A correlation expresses an association between two variables. One can find the variance that's shared between two variables by squaring the correlation coefficient (e.g., shared variance = $r^2$.) So, the shared variance between variable 1 and 3 in your diagram is 0.033, and the shared variance between variable 3 and 2 is 0.045. That means, there's 1-0.033 (.967) of the variance in variables 1 and 3 left unexplained by their relationship, and 1-0.045 (0.955) of the variance in variables 2 and 3 left unexplained by their relationship. Given the tiny components of explained variance, it's very possible that there is no overlap between variables 1 and 2, they're independent.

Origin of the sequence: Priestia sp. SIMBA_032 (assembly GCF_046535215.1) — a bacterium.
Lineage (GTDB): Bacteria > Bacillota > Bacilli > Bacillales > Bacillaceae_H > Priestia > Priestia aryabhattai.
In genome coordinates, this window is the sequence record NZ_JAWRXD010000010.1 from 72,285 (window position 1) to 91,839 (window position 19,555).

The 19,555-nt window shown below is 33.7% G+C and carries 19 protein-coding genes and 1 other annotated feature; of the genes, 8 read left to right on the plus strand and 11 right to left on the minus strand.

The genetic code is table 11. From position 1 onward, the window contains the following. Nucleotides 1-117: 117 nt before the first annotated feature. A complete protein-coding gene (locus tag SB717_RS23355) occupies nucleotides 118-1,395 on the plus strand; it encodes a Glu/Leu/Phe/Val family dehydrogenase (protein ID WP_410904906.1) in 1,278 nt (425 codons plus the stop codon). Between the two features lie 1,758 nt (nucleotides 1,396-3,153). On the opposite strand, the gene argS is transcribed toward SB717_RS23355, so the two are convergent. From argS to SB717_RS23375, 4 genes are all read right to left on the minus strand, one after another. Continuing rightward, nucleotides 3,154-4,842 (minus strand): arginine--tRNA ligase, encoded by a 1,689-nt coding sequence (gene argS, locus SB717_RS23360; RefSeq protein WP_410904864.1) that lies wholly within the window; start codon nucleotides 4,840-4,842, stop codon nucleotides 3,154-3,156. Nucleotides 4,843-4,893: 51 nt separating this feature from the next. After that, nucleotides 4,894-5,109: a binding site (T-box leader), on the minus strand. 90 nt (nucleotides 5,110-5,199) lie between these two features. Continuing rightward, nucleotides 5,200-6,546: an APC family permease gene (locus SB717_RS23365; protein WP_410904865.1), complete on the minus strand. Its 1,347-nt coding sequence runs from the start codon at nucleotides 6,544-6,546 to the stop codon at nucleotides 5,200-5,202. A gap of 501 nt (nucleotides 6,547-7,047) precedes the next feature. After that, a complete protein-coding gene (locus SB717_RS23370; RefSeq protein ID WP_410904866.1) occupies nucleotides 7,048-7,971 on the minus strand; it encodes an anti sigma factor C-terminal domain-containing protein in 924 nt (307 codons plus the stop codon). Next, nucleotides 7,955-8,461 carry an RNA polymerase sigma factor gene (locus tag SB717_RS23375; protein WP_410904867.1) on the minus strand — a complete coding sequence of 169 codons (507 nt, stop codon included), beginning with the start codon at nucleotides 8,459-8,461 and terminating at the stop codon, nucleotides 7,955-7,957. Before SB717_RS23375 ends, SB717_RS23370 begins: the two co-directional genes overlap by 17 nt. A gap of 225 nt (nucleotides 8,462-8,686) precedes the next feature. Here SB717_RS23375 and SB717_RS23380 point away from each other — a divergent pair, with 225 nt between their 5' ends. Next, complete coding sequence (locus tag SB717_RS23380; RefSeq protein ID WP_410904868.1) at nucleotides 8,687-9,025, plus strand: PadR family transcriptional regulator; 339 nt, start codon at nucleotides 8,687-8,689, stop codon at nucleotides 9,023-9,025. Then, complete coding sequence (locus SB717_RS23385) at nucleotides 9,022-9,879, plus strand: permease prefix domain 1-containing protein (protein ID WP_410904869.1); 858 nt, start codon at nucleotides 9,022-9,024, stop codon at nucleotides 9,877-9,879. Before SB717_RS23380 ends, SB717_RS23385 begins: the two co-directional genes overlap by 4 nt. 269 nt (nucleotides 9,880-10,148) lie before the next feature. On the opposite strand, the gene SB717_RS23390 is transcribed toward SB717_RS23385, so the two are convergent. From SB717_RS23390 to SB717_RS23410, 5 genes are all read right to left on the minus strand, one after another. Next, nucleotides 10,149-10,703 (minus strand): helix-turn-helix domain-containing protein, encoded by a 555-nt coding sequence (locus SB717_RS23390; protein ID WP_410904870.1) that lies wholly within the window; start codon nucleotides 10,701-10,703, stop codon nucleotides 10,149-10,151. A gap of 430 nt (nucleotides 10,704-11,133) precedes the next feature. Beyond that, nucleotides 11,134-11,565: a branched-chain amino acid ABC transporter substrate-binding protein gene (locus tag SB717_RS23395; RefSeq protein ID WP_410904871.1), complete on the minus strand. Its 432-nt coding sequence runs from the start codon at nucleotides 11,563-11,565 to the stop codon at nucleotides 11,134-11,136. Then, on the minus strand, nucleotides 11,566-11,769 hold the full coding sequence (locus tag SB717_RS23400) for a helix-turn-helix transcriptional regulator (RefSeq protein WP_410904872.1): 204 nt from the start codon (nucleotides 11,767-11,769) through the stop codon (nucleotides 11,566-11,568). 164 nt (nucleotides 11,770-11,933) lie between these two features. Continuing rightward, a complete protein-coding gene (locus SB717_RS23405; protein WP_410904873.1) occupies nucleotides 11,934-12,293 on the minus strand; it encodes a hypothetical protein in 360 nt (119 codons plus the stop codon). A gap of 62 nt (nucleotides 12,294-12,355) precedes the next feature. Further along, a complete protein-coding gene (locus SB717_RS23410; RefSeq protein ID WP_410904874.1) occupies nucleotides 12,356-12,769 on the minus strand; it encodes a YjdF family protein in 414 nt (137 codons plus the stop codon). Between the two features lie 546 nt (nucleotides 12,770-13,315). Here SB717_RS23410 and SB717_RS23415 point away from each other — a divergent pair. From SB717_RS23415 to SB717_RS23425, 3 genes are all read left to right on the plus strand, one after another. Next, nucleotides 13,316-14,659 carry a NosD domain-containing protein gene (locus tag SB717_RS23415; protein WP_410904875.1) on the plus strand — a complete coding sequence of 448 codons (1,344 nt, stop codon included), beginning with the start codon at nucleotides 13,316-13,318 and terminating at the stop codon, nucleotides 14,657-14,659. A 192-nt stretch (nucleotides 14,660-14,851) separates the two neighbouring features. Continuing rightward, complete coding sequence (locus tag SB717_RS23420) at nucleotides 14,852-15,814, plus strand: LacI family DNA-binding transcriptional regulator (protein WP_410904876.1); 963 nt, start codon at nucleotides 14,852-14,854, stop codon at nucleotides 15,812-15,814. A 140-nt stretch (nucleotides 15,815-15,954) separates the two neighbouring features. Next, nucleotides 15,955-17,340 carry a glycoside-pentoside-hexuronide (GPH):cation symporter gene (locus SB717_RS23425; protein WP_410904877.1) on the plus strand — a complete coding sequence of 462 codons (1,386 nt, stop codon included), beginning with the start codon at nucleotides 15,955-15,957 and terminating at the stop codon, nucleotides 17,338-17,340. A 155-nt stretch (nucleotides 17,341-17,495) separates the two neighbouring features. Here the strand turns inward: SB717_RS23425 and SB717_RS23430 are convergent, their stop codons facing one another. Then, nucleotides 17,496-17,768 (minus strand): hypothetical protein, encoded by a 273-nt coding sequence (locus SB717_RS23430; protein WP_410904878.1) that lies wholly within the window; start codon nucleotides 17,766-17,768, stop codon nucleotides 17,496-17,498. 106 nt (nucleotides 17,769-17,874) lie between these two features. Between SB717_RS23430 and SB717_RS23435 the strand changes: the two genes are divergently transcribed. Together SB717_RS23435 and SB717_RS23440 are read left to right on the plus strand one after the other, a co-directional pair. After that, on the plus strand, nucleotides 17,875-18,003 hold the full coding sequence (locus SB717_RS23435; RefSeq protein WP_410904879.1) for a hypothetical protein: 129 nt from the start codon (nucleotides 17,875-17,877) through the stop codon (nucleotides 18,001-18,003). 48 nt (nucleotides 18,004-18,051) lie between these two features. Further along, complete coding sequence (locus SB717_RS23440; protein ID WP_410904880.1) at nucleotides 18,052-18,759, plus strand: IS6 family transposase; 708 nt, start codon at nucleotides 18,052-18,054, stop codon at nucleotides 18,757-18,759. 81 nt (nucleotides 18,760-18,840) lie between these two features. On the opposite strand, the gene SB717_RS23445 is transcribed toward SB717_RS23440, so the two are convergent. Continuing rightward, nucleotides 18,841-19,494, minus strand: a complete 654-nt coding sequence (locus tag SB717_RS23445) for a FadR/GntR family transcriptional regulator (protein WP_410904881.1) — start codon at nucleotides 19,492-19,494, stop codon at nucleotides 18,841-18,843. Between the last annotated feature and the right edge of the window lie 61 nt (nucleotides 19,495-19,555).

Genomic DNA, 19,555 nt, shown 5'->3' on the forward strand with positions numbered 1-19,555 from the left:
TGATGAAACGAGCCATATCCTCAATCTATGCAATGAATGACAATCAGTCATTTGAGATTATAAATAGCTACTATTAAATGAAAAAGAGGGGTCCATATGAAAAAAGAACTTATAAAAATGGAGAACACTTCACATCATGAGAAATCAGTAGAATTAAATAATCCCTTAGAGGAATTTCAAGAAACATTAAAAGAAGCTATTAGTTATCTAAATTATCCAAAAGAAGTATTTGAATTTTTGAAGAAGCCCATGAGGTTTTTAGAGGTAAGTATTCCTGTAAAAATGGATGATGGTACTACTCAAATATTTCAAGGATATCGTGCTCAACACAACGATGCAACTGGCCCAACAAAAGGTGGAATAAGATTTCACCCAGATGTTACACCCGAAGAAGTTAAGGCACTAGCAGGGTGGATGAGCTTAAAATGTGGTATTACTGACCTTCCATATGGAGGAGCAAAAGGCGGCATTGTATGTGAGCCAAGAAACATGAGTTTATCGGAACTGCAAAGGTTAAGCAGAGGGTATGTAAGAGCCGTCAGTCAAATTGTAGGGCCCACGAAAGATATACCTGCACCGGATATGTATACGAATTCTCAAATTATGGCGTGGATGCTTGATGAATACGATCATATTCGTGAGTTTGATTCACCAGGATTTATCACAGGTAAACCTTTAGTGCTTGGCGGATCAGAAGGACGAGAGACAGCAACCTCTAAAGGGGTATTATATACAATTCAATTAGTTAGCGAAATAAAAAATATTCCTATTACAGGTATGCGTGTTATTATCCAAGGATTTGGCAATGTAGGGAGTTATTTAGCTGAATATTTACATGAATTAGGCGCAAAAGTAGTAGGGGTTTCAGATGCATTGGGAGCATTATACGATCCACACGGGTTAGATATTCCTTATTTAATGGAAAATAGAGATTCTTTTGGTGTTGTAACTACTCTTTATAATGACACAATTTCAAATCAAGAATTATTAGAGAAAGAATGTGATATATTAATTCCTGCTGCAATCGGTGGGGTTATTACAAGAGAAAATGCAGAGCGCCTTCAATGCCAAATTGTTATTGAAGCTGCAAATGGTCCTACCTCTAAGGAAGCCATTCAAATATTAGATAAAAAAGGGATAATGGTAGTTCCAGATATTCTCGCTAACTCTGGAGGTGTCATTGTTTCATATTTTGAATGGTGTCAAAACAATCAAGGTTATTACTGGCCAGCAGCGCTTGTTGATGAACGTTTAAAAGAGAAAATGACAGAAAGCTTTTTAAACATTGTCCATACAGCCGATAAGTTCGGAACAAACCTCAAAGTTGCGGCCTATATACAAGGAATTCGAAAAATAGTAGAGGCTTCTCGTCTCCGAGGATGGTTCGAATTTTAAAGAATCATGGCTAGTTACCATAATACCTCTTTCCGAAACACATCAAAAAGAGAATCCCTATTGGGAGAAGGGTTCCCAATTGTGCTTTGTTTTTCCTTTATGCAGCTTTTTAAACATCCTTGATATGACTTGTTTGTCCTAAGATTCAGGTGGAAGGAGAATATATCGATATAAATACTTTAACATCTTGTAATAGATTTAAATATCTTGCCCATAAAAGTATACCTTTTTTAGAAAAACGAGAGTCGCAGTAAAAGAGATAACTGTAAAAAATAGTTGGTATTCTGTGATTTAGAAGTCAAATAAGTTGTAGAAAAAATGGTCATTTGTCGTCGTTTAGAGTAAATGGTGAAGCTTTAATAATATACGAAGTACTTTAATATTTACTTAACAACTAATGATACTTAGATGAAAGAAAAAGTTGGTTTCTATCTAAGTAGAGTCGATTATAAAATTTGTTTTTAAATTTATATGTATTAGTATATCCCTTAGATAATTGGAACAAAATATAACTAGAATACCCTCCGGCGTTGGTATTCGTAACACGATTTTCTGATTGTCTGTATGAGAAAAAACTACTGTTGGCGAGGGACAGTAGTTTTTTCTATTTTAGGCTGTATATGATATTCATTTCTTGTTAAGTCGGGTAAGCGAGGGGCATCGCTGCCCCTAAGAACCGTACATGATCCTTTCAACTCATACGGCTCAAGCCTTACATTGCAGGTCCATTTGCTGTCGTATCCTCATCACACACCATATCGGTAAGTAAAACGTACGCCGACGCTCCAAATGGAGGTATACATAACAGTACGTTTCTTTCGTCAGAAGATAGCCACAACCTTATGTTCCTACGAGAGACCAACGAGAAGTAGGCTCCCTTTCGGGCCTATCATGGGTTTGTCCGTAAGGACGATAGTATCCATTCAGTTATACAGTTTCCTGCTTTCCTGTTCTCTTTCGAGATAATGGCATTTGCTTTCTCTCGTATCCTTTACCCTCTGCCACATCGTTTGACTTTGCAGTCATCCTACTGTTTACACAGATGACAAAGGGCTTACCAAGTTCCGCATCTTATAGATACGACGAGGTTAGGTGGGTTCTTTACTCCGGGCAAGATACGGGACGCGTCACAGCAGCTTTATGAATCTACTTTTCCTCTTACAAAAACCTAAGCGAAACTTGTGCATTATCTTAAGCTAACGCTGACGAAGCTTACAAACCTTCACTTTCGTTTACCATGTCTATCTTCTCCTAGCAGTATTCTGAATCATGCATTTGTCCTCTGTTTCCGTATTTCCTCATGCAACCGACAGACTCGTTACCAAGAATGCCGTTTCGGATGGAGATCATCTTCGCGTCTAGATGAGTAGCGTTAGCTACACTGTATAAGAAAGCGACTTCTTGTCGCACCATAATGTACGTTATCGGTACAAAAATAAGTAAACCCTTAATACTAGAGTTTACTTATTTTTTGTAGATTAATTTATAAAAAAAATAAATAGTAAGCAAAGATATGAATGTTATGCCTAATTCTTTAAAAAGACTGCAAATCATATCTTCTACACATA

Let me give you a real-world example. Let's say people who love iPhones also love Wired Magazine. And, people who love Android phones love Wired magazine. However, people who love iPhones don't necessarily love Android phones (some do, some don't.) There doesn't have to be a relationship between two variables for them to both prove helpful in predicting another variable. They can each explain part of the variance.
Basil also presents an excellent plain-english explanation in this thread: If A and B are correlated with C, why are A and B not necessarily correlated?